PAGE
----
Former UK viola professor Deborah Lander, an advocate for CPR training, has died

University of Kentucky viola professor Deborah Lander in MonTea, enjoying a cup of the Eternal Life blend on Dec. 3, 2012. Lander suffered cardiac arrest in February and has since dedicated herself to raising awareness of CPR, including holding CPR training at the UK School of Music. She and her doctors credit a bystander performing CPR on her when she collapsed walking to the Lexington Opera House with saving her life. © Herald-Leader photo by Rich Copley | staff.

University of Kentucky viola professor Deborah Lander at MonTea, one of her favorite Lexington establishments, on Dec. 3, 2012. Lander was a professor of viola at the University of Kentucky and became an advocate for CPR training after she suffered cardiac arrest in February 2012. She died Friday in England. © Herald-Leader photo by Rich Copley | staff.

Deborah Lander, the world-renowned violist who brought an Australian accent to the University of Kentucky’s string program and became an advocate for CPR training after her own cardiac arrest, died Friday in England. She was 49.

Her sister, Sara Allsopp Lander, wrote in a Facebook message that Lander’s death was “sudden and completely unexpected. She had had some minor health problems but nothing that seemed serious.” She wrote that the family hopes that an autopsy will provide a clearer picture of what happened.

Lander grew up in Sydney, Australia, and studied violin until she was 11. Then she  switched to the viola, attracted by its sound.

“Anyone who plays the viola will tell you that the reason they take it up is because they’ve fallen in love with the sound,” Lander said in a 2009 Herald-Leader interview. “It’s such a fantastic, dark sound, like chocolate – dark chocolate. It’s the best instrument, no question.”

She set her sites in joining the Academy of St. Martin in the Fields and did it, residing in London, where she performed constantly for six years. She then returned to Australia, where she taught at the University of Newcastle and helped develop the nation’s viola curriculum.

Then the University of Kentucky called, seeking to strengthen the school’s string program. Lander was hired in 2008 as UK’s first tenured professor of viola, and she set out on a mission to raise the profile of the instrument, which often seems to play second fiddle to the violin.

“If you are a viola player, it is your responsibility to play the viola repertoire and promote the viola repertoire,” she said.

Daniel Mason, the Lexington Philharmonic’s concertmaster and Lander’s UK colleague said she certainly accomplished that goal through recordings and commissions.

“She left the viola repertoire much healthier than it was before,” Mason said Tuesday afternoon.

Her first year at UK, she and Mason performed Wolfgang Amadeus Mozart’s Sinfonia Concertante for Violin and Viola with the Philharmonic.

“That was a high point for me, to work with such a committed, passionate violist,” Mason said. “Her commitment to the instrument was great for the students to see and an inspiration to me.”

But a life-threatening emergency in 2012 put her on a different profile-raising mission. Lander was on her way to a University of Kentucky Opera performance when she collapsed on the sidewalk from cardiac arrest. Passerby Addison Hosea stopped and administered CPR, with the assistance of two other unidentified passersby, until paramedics arrived. Doctors later said the quick administration of CPR saved Lander’s life.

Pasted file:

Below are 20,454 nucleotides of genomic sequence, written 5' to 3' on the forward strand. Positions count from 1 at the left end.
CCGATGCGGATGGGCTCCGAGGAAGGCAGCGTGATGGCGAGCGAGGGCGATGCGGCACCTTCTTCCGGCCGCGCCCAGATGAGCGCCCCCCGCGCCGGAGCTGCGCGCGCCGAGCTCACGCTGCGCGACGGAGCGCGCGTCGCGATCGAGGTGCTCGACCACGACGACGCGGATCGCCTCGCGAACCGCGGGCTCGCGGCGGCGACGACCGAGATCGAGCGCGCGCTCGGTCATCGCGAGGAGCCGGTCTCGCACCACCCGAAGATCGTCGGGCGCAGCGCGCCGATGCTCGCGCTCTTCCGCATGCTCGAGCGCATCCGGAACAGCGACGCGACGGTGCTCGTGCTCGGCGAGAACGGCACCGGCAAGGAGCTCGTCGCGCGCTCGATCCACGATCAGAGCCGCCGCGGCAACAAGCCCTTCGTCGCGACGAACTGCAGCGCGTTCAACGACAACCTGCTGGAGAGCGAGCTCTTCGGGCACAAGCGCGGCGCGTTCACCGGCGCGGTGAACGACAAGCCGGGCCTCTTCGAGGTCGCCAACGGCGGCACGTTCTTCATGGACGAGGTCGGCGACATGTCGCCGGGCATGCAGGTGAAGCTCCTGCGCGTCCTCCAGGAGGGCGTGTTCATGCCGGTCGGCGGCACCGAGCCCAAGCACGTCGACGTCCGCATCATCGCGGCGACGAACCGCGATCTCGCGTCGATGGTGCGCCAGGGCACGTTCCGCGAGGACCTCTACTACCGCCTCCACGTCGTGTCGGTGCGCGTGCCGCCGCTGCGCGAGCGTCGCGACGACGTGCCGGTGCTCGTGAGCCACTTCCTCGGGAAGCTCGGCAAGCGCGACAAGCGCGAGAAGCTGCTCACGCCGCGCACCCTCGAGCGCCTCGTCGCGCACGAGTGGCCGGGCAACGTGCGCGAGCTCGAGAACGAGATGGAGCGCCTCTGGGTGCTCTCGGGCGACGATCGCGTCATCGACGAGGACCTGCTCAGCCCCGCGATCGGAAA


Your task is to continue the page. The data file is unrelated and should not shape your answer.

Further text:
University of Kentucky viola professor Deborah Lander with Addison Josea, who is credited with saving her life by administering CPR after she collapsed on North Upper Street on Feb. 25, 2012.

University of Kentucky viola professor Deborah Lander with Addison Josea, who is credited with saving her life by administering CPR after she collapsed on North Upper Street on Feb. 25, 2012.

“Until you are in the position of having died and having someone save your life, you don’t realize what an amazing thing it is,” said Lander, whose story was featured at the 25th annual Central Kentucky Heart and Stroke Ball in 2013.

“It’s very hard to find the words to express what it means to meet the person who saved your life. The only reason you can meet them is because you’re alive, because of them.”

Lander’s sister wrote, “She loved Lexington! She loved that people were friendly but had good manners, she found the weather funny in its ability to change from snowstorms to tornado warnings without notice. She loved her knitting friends and scouring the yarn shop (Magpie Yarn), and of course she was so so grateful for the wonderful combined effort that Lexington provided in saving her life when she went into cardiac arrest. … She really felt that the United States was a land where talent and hard work was appreciated and where there was a commitment to excellence in education.”

Lander retired from UK after the 2013-14 school year and moved to London.

“She had a plan for about 18 months to move back to England, where she could play viola professionally again and be close to her musician friends and also her other sister and nephews,” her sister wrote. “The plan was to live on a narrowboat, play music, go to see Arsenal football team with her nephews and knit! Unfortunately she died before she could get all these elements in place. But she was living at a marina and spending lots of time with her nephews and we hear in the days before she died she had set up a social knitting club with new friends.”

Arrangements are pending, at this time. In lieu of flowers, the family asks that donations be made to Kitty Lodge, Inc., P.O. Box 1583, Mt. Sterling, KY 40353. Donations can be dropped at the Chevy Chase Animal Clinic,  600 Euclid Avenue.

Updated at 2:24 p.m. ET, Jan. 6.

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